Geometric Constraints of the Disorbit Problem,
COLORADO UNIV BOULDER DEPT OF AEROSPACE ENGINEERING SCIENCES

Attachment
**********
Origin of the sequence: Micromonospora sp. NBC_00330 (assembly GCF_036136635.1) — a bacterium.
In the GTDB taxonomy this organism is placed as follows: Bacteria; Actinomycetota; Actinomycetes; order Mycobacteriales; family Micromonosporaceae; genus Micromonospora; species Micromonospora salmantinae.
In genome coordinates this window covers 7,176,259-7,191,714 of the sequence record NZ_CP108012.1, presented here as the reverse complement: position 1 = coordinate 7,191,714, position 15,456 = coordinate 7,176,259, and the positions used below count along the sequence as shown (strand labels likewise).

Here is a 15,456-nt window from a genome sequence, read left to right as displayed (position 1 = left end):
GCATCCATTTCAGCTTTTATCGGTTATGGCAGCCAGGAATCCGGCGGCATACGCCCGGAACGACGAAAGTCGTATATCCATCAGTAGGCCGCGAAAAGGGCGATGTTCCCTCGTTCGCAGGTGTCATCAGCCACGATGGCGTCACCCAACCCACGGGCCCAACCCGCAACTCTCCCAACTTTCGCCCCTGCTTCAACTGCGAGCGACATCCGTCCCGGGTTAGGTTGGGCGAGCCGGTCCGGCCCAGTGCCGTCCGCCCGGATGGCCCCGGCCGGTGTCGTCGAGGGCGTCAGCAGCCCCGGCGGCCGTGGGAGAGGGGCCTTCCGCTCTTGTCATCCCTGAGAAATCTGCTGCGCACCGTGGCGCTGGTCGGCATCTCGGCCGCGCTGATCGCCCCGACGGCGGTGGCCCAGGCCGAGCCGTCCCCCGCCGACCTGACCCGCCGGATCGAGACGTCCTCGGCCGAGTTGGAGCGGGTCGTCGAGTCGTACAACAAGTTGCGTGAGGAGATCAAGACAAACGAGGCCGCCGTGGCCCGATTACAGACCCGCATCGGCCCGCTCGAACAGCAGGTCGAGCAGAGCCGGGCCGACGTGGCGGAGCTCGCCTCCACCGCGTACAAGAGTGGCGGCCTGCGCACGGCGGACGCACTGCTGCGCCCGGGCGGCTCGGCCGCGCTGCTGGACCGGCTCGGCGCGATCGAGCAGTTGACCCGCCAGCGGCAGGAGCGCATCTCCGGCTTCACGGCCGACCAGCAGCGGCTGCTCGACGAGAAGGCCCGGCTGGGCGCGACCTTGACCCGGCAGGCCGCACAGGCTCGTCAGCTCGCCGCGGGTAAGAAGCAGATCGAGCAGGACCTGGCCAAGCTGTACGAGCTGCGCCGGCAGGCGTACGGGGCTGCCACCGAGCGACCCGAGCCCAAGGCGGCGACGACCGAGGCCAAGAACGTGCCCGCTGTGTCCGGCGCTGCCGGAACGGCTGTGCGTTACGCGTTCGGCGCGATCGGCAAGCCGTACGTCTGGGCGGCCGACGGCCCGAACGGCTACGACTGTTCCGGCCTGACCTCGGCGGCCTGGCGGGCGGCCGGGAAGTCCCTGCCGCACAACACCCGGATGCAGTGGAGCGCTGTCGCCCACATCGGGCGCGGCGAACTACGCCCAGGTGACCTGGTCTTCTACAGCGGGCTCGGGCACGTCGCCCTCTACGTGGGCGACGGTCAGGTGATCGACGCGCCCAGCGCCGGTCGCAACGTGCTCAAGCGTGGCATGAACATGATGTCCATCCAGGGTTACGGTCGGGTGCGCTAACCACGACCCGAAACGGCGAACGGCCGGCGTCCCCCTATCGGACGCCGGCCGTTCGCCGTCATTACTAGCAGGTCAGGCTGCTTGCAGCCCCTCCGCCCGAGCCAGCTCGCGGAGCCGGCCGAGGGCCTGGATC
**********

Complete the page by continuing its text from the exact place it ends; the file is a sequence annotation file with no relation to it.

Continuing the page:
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The report sets forth the advantages of approaching orbital change problems using the configuration space introduced by Adolf Busemann in the 1965 Prandtl Lecture in Vienna, combined with the geometrical properties inherent to Keplerian orbits. The visualization thus made possible, along with the fact that in this configuration space orbital problems remain problems of conics, provides the investigator with an advantageous head start. Many results which require tedious calculation if attacked in more common ways are immediately evident. Other relations, though still requiring much numerical work, are rendered more transparent and accessible using this approach. The problem used in this report to illustrate this technique is the general problem of descent from an elliptical orbit. Motion is restricted to planar. The disorbit maneuver is subjected to various constraints and the resulting geometrical constraints are discussed.
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